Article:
“I will have my engineer supervise the loading of the cargo containers. I must warn you again, I will be departing on time. Anyone who is not aboard before the boarding hatch is closed one hour from now, will left behind. If I have not received the fuel I require no later then twenty minutes before my scheduled departure time I will order your people to disembark. I will not delay my departure one minute for any reason.” Folson said then turned away with a air of obvious annoyance.
As the pilot started to return to the cockpit, an older man who I guess was the boss scientist of those who went up to the first class deck, met him on the stairs. The white-haired sixty year old patriarchal looking 'gentleman' had observed some of the exchange between the pilot and Mr. O'Neel. It seems he did not like what he overheard, and he did not hesitate to make his displeasure known.
They were just a little too far away for me to clearly hear what the old guy said, but it must have been something nasty from the way the First Pilot reacted. I had no trouble hearing his reply, “May I point out, sir. This flight was NOT chartered by you, or your people. Neither you, nor any of your people have paid a cent toward your passage. As I understand the arrangement, your passage is provided as a courtesy, a courtesy you are not forced to accept. You are quite free to disembark, or return to your seat, as you may decide, sir.”
The boss scientist struck me as being a rather unpleasant self-centered old sourpuss, and someone not at all use to being addressed in such a way by someone less then half his age. He looked like he'd just tasted something really unpleasant at the pilot's response to whatever he said. I have to admit I rather enjoyed how the scientist turned red and glared after the pilot as he pushed past him, and two of his companions, to continue on up to the cockpit. I guess my enjoyment of his discomfort must have been pretty obvious, because when he glanced around the cabin he paused to glare at me too, before he stormed up the stairs.
Less then five minutes later, the first of the new passengers began filing on board. The first to board were three to four dozen women and children. Then, neatly dressed young men and women, obviously military personnel even though they wore casual civilian clothes, began boarding the plane along with the civilian dependents. As more people boarded the plane, the proportion of civilian to military shifted until the last three or four dozen to board were all obviously military.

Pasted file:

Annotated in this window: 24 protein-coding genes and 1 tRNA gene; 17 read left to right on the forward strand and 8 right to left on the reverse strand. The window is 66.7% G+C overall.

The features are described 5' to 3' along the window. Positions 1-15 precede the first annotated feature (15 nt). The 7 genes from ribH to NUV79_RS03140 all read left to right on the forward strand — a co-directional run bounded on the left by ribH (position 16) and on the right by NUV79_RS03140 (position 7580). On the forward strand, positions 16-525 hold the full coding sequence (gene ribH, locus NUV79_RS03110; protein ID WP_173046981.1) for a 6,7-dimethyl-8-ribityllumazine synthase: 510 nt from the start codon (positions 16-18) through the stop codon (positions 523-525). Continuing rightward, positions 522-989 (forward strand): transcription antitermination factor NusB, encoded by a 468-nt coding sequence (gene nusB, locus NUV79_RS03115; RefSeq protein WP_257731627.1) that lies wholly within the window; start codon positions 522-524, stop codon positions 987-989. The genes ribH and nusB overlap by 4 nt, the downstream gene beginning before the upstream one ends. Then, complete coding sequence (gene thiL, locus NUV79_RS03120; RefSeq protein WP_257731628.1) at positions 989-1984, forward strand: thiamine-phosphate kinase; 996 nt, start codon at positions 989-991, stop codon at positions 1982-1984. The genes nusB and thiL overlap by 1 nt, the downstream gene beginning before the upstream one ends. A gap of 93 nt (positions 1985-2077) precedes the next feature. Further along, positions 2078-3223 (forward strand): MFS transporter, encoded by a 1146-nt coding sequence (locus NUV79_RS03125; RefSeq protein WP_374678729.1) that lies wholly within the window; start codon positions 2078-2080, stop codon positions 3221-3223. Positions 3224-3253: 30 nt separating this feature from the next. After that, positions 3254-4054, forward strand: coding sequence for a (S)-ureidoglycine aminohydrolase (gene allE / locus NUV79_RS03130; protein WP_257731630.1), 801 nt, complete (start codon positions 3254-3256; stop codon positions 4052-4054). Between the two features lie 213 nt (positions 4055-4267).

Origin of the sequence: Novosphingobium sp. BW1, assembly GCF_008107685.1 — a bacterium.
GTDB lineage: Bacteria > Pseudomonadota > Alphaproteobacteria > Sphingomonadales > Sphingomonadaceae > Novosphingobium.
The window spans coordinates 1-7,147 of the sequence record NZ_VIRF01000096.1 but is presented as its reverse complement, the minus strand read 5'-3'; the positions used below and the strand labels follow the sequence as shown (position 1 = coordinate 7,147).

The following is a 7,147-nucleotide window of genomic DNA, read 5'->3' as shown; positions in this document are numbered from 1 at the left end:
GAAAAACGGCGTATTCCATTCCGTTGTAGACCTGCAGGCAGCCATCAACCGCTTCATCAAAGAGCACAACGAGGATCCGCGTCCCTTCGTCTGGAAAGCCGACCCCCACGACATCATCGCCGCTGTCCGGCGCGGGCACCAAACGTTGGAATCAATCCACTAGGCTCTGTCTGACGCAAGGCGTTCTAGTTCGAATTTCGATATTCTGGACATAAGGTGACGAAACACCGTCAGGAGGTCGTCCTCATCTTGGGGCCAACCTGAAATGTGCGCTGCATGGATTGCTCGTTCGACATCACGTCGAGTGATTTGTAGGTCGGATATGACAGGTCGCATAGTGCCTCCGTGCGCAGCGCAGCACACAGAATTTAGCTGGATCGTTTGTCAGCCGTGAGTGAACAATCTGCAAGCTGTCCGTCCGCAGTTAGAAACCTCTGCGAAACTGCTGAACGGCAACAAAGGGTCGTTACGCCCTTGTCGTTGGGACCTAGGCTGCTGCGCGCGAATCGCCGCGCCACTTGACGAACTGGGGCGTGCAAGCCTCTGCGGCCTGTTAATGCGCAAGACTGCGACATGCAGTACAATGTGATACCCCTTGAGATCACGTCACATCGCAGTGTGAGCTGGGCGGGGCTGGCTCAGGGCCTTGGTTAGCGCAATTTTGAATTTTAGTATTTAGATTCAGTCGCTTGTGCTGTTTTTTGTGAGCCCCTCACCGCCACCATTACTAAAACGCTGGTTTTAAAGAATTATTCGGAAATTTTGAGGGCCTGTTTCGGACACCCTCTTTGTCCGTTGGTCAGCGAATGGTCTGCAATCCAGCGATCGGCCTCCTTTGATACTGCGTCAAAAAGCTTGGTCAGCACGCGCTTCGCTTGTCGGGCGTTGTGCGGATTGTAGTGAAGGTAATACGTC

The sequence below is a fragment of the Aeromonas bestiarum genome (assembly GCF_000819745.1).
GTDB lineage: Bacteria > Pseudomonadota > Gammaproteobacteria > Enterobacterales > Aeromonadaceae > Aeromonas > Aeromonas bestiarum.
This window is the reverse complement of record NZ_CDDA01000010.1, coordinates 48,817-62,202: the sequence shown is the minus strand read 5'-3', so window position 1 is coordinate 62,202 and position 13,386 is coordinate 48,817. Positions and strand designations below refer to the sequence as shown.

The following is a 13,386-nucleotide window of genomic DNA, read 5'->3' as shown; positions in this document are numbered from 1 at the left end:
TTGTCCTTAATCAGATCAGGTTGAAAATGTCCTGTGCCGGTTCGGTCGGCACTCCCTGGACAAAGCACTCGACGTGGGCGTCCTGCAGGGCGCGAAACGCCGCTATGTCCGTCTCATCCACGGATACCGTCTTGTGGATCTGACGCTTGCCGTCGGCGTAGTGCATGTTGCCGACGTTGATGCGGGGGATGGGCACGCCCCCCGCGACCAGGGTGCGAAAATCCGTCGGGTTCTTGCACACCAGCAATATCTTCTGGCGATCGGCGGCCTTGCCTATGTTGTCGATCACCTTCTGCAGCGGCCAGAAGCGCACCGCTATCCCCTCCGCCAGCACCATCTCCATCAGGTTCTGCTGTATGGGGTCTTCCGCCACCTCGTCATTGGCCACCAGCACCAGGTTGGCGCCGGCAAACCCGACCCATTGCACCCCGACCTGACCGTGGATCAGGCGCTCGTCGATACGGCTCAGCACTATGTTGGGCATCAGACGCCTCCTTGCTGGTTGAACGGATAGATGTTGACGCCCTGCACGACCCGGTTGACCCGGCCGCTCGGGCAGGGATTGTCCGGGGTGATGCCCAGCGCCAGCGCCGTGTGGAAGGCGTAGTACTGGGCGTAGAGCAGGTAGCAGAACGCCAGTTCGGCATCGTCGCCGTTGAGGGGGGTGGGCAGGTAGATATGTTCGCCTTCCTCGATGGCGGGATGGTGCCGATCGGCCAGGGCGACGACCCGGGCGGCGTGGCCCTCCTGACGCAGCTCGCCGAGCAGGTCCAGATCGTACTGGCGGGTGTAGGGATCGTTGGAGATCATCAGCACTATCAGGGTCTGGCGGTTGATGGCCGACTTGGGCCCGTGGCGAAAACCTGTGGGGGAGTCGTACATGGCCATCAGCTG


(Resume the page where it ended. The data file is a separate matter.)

I noticed the last of the military personnel to board the plane, about three dozen or so, seemed different from the other military personnel. They were much more alert and watchful of their surroundings, but gave the impression of being more relaxed than the other military personnel. I have met such military types before, so it was not hard to guess they were elite troops of some kind, possibly Ranger, or Special Forces, or maybe even SEALS.
It took just under an hour for the last of the military personnel and dependents to board. The military personnel and their dependents, including the dozens of children were quite and courteous. It was pretty obvious they were very different from the original group of passengers who seemed to be rather uncomfortable as the newcomers literally surrounded them.
As the last civilian dressed troops boarded the hatch was shut. A few minutes after that, the 'fasten seat belts' and 'no smoking' signs came on, and the plane began to taxi out to the runway for takeoff.
I'm no expert, certainly no pilot, but I have done a lot of flying in all kinds of passenger jets. I believe I have mentioned this once or twice. Anyway, this included 747s, so I know how things are normal suppose to go during a flight, and this flight was different from the beginning. As the plane began its run down the runway, it had more acceleration, a lot more acceleration then any other 747, or any other passenger jet I have flown on. The only thing I have flown on which came close was a STOL transport up in Alaska, but that plane was only a tenth as big and more lightly loaded than this fully loaded 747. I assume this was due to the short runway, as well as the different and obviously more powerful engines installed on this particular 747. The engines sounded notably different, they had a much lower pitched turbine whine, and low almost subsonic whooshing roar very different from any other jet engine I've heard.
Once it actually lifted off the runway, the plane pulled up to a much steeper angle, much steeper then any non-military flight I've ever been on. The plane maintained the steep angle and high rate of climb until the pilot announced we were approaching the assigned cruising altitude of 40,000 feet, and began leveling off, which did not seem to take much time at all. From the expressions of the military people gave each other, I assume they also realized this was no ordinary 747.